CHINA Shadows behind the popularity of food delivery apps

CHINA

Shadows behind the popularity of food delivery apps

CGTN

08:05, February 22, 2018

Food deliverymen have been a source of complaints. /CGTN Photo

Online businesses in China have made urban life more convenient for nearly everyone. Looking for a big meal delivered to your doorstep? There's an app for that. These services are so popular nowadays in China, they're changing urban landscapes.

At lunchtime, the busy streets of Shanghai get a little bit more hectic. Food deliverymen can be spotted everywhere, zipping through traffic.

"I start delivering at 10 a.m., and orders peak after 11. That's the busiest time of day,” said Xing Fuhao, a food deliveryman.

As many deliverymen go fast on their scooters, some have become a source of complaints for motorists.


“Some of them run red lights or ride on the wrong side of the road. As their salaries are based on how fast they deliver, they have an incentive to reach their customers quickly, therefore violate traffic rules,” said Xue Jiafeng from the Traffic Police Force of Shanghai Municipal Public Safety Bureau.

The problem is obvious. Among the 117 traffic accidents involving deliverymen in Shanghai in 2017, the number of riders with China’s top two food delivery apps far exceeded that of package delivery services.

CGTN Photo

"This sector is expanding so quickly. It is now difficult to rely on us alone to maintain order,” said Xue.

Ele.me, a food delivery app, has three million riders across China, and is acknowledging the issue.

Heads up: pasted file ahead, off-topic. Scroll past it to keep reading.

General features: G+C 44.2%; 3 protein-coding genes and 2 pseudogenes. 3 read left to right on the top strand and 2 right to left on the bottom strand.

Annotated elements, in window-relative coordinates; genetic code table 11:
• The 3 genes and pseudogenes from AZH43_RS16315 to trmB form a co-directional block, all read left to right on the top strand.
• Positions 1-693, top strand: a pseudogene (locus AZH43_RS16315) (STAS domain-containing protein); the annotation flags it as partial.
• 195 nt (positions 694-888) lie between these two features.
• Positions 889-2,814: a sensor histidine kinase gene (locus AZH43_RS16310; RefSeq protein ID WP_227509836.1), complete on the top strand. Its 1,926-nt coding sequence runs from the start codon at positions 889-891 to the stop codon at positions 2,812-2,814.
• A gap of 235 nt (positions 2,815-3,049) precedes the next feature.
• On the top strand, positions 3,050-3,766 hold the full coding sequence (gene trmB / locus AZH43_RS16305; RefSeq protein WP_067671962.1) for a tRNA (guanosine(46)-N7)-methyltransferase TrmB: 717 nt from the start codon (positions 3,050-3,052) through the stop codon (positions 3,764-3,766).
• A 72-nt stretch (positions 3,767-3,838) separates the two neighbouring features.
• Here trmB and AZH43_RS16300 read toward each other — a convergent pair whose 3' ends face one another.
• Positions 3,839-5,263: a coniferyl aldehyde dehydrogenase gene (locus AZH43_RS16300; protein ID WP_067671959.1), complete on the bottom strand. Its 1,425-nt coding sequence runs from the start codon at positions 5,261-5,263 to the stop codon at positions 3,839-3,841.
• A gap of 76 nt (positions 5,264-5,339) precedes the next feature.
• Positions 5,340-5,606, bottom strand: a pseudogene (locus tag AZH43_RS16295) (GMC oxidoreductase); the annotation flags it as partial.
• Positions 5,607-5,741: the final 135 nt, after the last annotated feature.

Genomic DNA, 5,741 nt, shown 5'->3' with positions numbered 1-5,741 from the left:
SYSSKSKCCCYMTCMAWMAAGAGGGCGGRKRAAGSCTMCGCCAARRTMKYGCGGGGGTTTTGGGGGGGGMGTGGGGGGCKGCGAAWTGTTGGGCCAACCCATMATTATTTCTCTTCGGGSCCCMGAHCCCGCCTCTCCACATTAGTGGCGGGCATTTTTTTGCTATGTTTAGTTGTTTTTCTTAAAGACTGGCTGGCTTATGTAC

“We are very concerned about rider safety, so last year, we became the first food delivery app to cooperate with traffic police in Shanghai,” said Zhou Zhihui, vice president of Ele.me.

Their collaboration involved assigning a code to every deliveryman and a 12-point traffic violation quota – similar to the system used for passenger vehicles in China.

“Those who exceed the quota will be suspended and required to attend courses, and the more serious violators will be fired,” said Zhou.

It also involves setting up a complaint report function in the app, which citizens can use to flag traffic violations by deliverymen.

“To encourage people to do this we have set up a fund. Citizens will be rewarded with coupons once they report,” said Zhou.

Shanghai traffic police say other similar apps like Meituan are following suit in working with the authorities, a necessary step to correct the course of this speedy industry. 


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